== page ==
Hafner ware See tiles.

Haig, Thomas (c. 1727-1803) Cabinet-maker, upholsterer and business partner of Thomas chippendale. After Chippendale’s death in 1779, Haig continued in partnership with Chippendale’s son Thomas until 1796.

halberd See polearms.

half-hunter See hunter-cased WATCH.

halfpenny See penny.

half-tester Bed with a canopy or tester, supported by the headboard or posts, that covers a quarter to a third of the bed area. Half-testers were used in late medieval times and revived in the 17th, 18th and 19th centuries.

hall chair Hard-seated single chair designed for the entrance hall, dating from the early 18thC.

hall stand Stand for hats, coats and umbrellas introduced in the early 19thC. Some are very ornate, especially those made wholly or partly in cast iron. In the 1860s, bentwood versions became popular and were common in hotels, restaurants and offices.

Hallett, William (c. 1707-81) Early Georgian cabinet-maker. He became a business partner in the cabinet-making firm vile & cobb in 1752.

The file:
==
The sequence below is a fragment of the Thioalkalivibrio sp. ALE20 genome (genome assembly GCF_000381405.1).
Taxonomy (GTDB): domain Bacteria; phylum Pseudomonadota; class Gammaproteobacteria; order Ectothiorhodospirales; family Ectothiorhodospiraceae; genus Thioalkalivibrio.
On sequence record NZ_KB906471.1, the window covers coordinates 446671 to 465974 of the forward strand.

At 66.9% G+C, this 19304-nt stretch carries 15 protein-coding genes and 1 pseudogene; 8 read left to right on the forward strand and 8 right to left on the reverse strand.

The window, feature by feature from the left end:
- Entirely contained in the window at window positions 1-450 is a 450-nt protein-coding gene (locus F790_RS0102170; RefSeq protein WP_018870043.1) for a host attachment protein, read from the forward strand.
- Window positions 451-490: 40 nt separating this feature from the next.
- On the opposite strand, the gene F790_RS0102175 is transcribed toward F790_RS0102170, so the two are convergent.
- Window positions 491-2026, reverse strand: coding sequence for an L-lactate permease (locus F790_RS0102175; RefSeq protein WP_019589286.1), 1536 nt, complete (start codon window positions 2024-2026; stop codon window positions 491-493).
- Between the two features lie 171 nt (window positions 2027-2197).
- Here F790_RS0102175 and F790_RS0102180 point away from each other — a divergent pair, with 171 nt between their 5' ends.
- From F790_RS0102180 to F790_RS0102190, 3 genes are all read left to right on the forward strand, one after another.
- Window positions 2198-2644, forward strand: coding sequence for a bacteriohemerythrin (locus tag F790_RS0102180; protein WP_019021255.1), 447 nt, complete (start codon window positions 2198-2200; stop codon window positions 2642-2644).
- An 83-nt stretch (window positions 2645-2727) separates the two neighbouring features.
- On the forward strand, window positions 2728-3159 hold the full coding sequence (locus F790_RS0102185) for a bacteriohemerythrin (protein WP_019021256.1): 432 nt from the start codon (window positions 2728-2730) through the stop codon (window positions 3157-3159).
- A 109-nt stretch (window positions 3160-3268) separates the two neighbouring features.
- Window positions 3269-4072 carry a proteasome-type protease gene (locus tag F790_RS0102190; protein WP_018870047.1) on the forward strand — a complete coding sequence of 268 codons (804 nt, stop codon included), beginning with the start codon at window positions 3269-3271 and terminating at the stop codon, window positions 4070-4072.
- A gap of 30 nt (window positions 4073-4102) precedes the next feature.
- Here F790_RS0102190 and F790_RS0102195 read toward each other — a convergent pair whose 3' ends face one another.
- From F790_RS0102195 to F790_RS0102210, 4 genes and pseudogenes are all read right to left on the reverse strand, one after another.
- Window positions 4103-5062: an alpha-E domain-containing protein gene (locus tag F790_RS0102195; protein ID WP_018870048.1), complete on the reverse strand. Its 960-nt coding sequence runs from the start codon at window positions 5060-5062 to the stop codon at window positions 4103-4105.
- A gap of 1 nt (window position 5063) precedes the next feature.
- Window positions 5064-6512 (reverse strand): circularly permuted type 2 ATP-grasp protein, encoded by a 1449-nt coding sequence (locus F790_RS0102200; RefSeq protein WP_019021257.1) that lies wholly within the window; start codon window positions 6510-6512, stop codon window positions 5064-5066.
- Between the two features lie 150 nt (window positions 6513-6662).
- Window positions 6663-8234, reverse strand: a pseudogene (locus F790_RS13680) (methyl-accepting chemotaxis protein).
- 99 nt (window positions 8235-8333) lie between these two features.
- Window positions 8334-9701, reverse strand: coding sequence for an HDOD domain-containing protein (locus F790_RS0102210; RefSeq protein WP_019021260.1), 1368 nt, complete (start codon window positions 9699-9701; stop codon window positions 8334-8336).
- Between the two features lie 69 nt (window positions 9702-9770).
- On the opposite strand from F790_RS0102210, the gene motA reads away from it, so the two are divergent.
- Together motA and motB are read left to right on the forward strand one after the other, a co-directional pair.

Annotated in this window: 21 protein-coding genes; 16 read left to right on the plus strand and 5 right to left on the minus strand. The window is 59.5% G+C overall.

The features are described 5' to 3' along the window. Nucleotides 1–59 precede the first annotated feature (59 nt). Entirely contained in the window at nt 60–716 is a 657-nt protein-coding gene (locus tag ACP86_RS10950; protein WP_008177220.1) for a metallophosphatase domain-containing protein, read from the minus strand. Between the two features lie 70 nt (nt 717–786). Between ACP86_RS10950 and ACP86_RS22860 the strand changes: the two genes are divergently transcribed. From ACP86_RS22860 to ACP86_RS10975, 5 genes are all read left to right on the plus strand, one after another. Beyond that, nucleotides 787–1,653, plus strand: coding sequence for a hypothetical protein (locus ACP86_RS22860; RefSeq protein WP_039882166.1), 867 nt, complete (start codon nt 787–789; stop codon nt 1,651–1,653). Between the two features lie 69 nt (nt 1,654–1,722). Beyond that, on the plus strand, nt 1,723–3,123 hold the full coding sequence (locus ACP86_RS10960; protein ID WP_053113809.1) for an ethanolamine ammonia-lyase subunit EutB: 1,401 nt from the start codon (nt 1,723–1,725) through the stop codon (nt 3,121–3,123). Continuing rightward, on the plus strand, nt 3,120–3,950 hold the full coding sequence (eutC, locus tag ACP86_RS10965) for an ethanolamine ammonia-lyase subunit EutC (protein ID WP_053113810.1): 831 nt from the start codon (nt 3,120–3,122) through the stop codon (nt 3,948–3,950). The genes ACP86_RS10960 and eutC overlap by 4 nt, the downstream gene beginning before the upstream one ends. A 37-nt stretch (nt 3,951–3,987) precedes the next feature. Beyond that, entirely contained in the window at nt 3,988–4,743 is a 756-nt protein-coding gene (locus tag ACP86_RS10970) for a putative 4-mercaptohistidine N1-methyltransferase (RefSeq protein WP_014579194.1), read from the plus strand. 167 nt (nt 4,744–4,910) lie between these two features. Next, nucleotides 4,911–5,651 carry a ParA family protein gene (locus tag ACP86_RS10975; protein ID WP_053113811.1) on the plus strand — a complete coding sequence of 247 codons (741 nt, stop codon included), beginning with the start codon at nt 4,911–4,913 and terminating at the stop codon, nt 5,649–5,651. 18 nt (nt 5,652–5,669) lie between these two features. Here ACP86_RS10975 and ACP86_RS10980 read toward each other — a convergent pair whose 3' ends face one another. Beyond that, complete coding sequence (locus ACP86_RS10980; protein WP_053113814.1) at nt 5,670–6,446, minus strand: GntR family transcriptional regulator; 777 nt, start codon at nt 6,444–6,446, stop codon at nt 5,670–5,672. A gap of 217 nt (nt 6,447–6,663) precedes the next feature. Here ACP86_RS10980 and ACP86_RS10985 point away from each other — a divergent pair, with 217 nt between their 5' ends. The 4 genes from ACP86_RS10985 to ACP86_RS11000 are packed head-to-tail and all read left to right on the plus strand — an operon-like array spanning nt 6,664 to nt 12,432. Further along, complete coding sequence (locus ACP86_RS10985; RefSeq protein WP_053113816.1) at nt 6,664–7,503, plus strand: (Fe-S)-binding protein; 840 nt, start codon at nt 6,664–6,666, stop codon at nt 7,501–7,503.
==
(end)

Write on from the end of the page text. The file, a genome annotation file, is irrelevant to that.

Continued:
hallmarks The Maker’s or Sponsor’s Mark, introduced 1363, identifies the silversmith, originally by means of a symbol suggestive of his name, his products or location. From the 17thC, initials or the first two letters of the craftsman’s name were more common. The Duty Mark or Sovereign’s Head occurs on silverware 1784-1890, when a new silver tax was imposed; the head of the reigning monarch denotes duty paid. The hallmark of britannia standard silver applied to all silver produced 1697-1720. The Lion’s Head Erased appears on Britannia standard silver; on London silver it replaced the Leopard’s Head, but was used as well as the town mark by other assay offices.